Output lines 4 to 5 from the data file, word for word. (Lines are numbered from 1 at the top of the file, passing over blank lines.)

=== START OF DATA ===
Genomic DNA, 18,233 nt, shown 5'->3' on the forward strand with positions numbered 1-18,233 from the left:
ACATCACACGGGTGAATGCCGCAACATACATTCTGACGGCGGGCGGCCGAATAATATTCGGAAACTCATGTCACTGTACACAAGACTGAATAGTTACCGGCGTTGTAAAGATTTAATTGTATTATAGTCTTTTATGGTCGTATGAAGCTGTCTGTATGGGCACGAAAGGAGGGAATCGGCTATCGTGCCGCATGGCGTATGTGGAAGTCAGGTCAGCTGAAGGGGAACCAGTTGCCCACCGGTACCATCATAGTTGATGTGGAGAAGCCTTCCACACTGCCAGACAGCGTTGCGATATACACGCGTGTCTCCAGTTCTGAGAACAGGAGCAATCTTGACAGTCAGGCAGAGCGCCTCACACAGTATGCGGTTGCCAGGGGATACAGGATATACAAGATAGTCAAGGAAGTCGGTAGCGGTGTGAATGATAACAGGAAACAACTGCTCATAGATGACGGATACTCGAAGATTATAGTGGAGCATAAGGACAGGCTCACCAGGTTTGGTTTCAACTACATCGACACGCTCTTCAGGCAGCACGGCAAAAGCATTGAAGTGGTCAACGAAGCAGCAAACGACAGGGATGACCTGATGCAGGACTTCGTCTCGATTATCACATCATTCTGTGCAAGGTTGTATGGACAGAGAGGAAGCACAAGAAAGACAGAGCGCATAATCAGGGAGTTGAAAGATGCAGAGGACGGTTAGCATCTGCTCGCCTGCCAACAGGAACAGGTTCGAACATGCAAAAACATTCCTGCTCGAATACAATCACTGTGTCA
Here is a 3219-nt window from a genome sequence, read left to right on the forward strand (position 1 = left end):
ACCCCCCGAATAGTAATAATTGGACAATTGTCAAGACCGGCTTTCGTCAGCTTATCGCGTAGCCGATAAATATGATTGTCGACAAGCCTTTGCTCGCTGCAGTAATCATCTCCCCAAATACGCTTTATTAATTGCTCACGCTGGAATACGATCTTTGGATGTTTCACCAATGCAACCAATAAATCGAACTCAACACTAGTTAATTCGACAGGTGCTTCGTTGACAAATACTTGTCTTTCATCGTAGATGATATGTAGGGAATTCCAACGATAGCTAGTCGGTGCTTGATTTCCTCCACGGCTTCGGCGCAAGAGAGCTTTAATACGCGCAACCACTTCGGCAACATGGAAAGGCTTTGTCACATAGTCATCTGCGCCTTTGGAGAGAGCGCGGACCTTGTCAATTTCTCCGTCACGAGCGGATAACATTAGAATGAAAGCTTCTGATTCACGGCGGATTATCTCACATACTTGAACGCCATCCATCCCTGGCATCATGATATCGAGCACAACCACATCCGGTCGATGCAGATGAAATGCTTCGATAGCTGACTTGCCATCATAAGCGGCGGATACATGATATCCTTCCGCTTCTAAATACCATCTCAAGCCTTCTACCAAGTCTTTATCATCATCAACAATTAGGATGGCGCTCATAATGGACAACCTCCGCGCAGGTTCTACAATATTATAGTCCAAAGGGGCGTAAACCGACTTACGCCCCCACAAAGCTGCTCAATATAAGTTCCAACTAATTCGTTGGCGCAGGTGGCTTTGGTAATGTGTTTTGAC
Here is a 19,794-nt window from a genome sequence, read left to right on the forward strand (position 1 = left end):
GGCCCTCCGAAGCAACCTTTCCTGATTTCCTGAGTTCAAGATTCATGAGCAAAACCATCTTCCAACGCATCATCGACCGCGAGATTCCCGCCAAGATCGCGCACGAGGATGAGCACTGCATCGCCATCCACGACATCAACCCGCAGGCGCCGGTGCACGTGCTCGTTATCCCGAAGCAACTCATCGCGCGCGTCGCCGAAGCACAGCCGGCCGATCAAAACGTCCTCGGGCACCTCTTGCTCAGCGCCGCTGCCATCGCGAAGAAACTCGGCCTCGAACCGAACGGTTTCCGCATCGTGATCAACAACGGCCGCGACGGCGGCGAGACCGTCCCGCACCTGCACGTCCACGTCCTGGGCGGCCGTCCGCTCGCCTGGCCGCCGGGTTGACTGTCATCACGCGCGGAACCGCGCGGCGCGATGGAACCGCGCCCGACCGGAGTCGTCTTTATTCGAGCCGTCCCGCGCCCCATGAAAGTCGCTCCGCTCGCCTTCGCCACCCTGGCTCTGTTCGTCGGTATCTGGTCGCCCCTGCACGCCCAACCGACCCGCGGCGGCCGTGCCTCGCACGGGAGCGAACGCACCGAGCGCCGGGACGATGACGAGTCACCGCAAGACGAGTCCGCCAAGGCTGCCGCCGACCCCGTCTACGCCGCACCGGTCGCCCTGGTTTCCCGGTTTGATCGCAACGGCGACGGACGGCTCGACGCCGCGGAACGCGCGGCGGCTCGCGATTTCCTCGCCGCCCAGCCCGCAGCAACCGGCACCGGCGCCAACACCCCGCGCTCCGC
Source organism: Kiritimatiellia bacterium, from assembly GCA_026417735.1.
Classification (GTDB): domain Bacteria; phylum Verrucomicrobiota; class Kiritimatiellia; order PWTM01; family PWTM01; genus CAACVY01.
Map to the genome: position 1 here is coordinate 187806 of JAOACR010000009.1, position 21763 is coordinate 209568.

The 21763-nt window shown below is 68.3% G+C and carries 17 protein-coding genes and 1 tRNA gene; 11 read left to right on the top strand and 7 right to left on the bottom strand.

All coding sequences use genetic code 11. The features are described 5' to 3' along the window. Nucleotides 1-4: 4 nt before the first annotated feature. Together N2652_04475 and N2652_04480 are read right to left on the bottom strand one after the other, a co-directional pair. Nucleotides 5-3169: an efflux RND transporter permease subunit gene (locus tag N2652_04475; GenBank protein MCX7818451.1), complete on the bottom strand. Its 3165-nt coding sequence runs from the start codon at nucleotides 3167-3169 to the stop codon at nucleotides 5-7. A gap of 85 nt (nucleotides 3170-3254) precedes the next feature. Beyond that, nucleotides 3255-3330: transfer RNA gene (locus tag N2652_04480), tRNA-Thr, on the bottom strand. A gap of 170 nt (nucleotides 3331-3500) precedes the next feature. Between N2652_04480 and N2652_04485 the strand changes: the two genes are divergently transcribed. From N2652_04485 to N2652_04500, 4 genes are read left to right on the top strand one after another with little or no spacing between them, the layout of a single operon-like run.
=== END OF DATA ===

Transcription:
ACCCCCCGAATAGTAATAATTGGACAATTGTCAAGACCGGCTTTCGTCAGCTTATCGCGTAGCCGATAAATATGATTGTCGACAAGCCTTTGCTCGCTGCAGTAATCATCTCCCCAAATACGCTTTATTAATTGCTCACGCTGGAATACGATCTTTGGATGTTTCACCAATGCAACCAATAAATCGAACTCAACACTAGTTAATTCGACAGGTGCTTCGTTGACAAATACTTGTCTTTCATCGTAGATGATATGTAGGGAATTCCAACGATAGCTAGTCGGTGCTTGATTTCCTCCACGGCTTCGGCGCAAGAGAGCTTTAATACGCGCAACCACTTCGGCAACATGGAAAGGCTTTGTCACATAGTCATCTGCGCCTTTGGAGAGAGCGCGGACCTTGTCAATTTCTCCGTCACGAGCGGATAACATTAGAATGAAAGCTTCTGATTCACGGCGGATTATCTCACATACTTGAACGCCATCCATCCCTGGCATCATGATATCGAGCACAACCACATCCGGTCGATGCAGATGAAATGCTTCGATAGCTGACTTGCCATCATAAGCGGCGGATACATGATATCCTTCCGCTTCTAAATACCATCTCAAGCCTTCTACCAAGTCTTTATCATCATCAACAATTAGGATGGCGCTCATAATGGACAACCTCCGCGCAGGTTCTACAATATTATAGTCCAAAGGGGCGTAAACCGACTTACGCCCCCACAAAGCTGCTCAATATAAGTTCCAACTAATTCGTTGGCGCAGGTGGCTTTGGTAATGTGTTTTGAC
Here is a 19,794-nt window from a genome sequence, read left to right on the forward strand (position 1 = left end):